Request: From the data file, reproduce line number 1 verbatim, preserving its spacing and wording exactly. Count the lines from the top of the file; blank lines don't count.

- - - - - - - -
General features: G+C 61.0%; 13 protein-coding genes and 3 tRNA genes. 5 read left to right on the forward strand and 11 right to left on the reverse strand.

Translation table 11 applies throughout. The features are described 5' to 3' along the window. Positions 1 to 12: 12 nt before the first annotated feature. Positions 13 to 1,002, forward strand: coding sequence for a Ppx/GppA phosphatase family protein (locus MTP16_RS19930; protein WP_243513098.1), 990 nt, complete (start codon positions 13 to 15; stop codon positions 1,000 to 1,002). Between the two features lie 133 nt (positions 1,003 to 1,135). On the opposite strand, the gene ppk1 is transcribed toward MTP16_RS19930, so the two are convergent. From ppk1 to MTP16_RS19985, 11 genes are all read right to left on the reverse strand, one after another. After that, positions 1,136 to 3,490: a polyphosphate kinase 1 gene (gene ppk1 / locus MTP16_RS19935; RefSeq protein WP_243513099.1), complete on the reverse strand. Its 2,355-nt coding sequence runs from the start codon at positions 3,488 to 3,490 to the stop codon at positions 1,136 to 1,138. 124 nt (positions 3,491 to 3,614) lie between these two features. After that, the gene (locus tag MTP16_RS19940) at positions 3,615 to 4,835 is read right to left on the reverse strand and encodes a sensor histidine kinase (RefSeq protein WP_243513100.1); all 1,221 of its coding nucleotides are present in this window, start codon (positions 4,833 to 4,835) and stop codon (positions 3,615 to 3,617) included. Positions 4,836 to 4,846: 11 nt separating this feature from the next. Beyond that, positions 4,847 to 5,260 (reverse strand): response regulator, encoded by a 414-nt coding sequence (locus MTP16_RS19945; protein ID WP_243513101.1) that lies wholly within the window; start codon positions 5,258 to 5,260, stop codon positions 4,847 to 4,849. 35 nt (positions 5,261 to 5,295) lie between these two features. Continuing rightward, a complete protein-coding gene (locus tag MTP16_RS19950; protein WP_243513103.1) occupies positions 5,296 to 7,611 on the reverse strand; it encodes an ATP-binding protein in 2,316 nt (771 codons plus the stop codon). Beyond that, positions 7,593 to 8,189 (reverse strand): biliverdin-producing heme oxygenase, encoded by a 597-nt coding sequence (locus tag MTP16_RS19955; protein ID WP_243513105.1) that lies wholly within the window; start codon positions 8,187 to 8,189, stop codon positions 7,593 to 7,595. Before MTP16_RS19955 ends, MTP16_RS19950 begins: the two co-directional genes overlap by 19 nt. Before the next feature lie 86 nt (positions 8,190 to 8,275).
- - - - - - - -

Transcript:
General features: G+C 61.0%; 13 protein-coding genes and 3 tRNA genes. 5 read left to right on the forward strand and 11 right to left on the reverse strand.